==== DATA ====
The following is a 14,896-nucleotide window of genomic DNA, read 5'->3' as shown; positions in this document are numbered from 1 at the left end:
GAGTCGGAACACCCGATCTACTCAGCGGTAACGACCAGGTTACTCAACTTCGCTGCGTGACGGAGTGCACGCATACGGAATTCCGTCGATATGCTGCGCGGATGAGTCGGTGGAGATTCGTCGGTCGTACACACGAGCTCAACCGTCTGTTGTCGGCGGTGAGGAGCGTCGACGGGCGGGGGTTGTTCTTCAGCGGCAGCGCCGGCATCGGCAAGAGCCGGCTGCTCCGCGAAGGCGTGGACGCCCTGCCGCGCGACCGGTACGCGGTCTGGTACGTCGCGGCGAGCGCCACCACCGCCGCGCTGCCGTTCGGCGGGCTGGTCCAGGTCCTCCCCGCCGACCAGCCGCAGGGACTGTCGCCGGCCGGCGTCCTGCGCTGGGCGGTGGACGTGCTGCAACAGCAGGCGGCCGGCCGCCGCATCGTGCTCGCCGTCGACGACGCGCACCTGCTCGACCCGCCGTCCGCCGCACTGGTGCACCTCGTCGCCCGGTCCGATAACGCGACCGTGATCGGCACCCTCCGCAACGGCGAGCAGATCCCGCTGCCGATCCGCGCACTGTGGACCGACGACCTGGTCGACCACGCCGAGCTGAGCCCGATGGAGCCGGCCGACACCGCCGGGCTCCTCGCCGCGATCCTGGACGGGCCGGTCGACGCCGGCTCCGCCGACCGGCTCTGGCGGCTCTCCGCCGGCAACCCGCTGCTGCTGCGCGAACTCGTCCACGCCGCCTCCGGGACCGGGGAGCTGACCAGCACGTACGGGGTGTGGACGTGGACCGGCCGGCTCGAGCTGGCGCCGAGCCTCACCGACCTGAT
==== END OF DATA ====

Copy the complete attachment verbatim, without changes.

The following is a 14,896-nucleotide window of genomic DNA, read 5'->3' as shown; positions in this document are numbered from 1 at the left end:
GAGTCGGAACACCCGATCTACTCAGCGGTAACGACCAGGTTACTCAACTTCGCTGCGTGACGGAGTGCACGCATACGGAATTCCGTCGATATGCTGCGCGGATGAGTCGGTGGAGATTCGTCGGTCGTACACACGAGCTCAACCGTCTGTTGTCGGCGGTGAGGAGCGTCGACGGGCGGGGGTTGTTCTTCAGCGGCAGCGCCGGCATCGGCAAGAGCCGGCTGCTCCGCGAAGGCGTGGACGCCCTGCCGCGCGACCGGTACGCGGTCTGGTACGTCGCGGCGAGCGCCACCACCGCCGCGCTGCCGTTCGGCGGGCTGGTCCAGGTCCTCCCCGCCGACCAGCCGCAGGGACTGTCGCCGGCCGGCGTCCTGCGCTGGGCGGTGGACGTGCTGCAACAGCAGGCGGCCGGCCGCCGCATCGTGCTCGCCGTCGACGACGCGCACCTGCTCGACCCGCCGTCCGCCGCACTGGTGCACCTCGTCGCCCGGTCCGATAACGCGACCGTGATCGGCACCCTCCGCAACGGCGAGCAGATCCCGCTGCCGATCCGCGCACTGTGGACCGACGACCTGGTCGACCACGCCGAGCTGAGCCCGATGGAGCCGGCCGACACCGCCGGGCTCCTCGCCGCGATCCTGGACGGGCCGGTCGACGCCGGCTCCGCCGACCGGCTCTGGCGGCTCTCCGCCGGCAACCCGCTGCTGCTGCGCGAACTCGTCCACGCCGCCTCCGGGACCGGGGAGCTGACCAGCACGTACGGGGTGTGGACGTGGACCGGCCGGCTCGAGCTGGCGCCGAGCCTCACCGACCTGAT